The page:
's 2014 Horror Write-off:

" I Suck at Humans "

Submitted by Charred Newt

I suck at humans. Always been like that, canít tell if itís gonna change any time soon.

Give me a pencil and Iíll draw you almost everything else, I swear. Objects are fine, once you grasp the general structure; animals require a little more study, but in the end they come out alright.

With people, though, itís a whole different matter. Theyíre fickle, oversensitive: mess up a single line and you get a clusterfuck instead of a face. Not that you can ever be sure youíll get it right either way.

They donít end up monstrous, thatís not what Iím saying; hell, Iíd be happier if they did.

Monsters are a lot of fun. You can go crazy with them: a wobbly line only adds personality, asymmetry is a touch of charm, proportion can be a tool! When you start tracing a monsterís outline you never know where it will bring you. I find it incredibly liberating. Sometimes I feel I could go on all day, just adding details, limbs and eyes to new, surprising creatures.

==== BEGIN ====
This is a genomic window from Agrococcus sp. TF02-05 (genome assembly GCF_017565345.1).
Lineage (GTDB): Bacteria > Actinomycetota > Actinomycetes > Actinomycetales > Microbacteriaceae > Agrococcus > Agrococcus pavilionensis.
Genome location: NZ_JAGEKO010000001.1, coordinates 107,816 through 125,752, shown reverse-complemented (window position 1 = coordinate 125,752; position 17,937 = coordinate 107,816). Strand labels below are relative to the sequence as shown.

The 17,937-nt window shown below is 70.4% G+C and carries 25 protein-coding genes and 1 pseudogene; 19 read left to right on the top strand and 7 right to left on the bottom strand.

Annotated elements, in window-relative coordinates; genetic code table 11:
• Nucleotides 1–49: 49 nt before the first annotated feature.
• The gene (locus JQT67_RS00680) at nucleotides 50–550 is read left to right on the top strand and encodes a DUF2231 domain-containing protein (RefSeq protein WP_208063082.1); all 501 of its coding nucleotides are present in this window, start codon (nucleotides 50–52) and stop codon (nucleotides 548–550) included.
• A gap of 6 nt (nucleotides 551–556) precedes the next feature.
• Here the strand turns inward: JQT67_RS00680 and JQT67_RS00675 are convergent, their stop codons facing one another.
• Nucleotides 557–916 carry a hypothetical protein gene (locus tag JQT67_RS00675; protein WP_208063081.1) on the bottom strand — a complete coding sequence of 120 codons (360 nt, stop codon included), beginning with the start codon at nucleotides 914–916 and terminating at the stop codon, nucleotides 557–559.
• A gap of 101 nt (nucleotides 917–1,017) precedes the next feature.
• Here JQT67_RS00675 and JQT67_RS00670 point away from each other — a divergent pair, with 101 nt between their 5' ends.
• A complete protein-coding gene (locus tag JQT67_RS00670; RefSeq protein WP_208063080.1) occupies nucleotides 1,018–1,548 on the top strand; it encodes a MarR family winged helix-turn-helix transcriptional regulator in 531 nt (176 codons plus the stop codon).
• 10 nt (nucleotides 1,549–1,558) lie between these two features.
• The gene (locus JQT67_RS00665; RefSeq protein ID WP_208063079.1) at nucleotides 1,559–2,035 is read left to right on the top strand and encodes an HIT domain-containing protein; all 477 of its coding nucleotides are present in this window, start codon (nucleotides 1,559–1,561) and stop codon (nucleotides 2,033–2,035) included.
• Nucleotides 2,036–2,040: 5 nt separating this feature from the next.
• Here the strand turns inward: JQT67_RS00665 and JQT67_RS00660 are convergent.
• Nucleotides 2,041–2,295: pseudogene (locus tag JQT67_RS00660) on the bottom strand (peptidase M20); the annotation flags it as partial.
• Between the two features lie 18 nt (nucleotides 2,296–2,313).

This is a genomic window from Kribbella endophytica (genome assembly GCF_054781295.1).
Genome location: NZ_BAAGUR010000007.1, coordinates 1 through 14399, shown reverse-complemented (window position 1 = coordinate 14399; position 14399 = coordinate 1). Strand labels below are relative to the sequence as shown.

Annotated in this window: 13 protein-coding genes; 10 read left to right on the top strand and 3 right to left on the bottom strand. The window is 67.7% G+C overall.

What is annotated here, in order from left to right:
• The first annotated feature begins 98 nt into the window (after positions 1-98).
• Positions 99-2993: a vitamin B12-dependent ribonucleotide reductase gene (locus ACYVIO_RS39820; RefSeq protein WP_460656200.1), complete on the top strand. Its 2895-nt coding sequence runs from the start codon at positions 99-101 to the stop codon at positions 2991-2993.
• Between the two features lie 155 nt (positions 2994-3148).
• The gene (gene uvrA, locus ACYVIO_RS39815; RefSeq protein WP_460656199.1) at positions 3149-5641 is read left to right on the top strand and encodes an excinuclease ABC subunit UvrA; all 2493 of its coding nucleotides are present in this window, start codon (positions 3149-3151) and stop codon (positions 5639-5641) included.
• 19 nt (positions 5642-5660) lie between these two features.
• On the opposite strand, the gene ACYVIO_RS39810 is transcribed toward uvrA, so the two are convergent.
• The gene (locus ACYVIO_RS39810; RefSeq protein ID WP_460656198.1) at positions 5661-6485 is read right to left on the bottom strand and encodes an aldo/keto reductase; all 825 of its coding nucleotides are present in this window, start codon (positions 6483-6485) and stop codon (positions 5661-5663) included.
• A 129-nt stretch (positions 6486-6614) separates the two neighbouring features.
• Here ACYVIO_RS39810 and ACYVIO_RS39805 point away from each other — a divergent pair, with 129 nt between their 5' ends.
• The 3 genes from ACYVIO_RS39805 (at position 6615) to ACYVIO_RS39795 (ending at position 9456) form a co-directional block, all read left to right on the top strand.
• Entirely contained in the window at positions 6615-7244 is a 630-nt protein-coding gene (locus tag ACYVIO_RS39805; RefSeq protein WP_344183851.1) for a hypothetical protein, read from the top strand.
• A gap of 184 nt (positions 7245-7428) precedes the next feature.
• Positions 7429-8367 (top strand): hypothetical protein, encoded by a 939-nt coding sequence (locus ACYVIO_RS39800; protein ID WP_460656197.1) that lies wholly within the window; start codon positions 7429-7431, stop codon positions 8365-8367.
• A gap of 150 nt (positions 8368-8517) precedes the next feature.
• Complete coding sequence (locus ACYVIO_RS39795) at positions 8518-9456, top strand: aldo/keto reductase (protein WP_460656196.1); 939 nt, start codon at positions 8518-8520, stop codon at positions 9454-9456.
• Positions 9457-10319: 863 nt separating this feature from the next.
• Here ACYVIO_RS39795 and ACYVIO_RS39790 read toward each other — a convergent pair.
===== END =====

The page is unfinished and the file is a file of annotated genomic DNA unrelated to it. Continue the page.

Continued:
If you try adding a bit of creativity to humans they just fall apart. Thereís a myriad of nasty little restraints always breathing down on your neck, if you want things to turn out right.

Iíve been told to do some practice by a lot of different people. Iíve listened every single time. Iíve done my exercises. And it has not done a whole lot of good, I tell you.

Like, at first I thought my problem was with the eyes. After all, they are fairly complex. So I focused on them: I drew only eyes for a week. Every free moment I had, I would sit down and sketch eyes on any nearby piece of paper. I ended up going through three notepads; you couldnít turn a corner in the house without being stared at. Some of them are still on the wall.

So, I get comfortable with eyes of every kind and dimension: then I go back to my desk and oh, would you look at that, I canít draw a decent nose to save my life!

You can guess what happened next. Now there were noses everywhere, instead of eyes. I got downright intimate with that snooty little bump of flesh and bone sitting smugly on our face.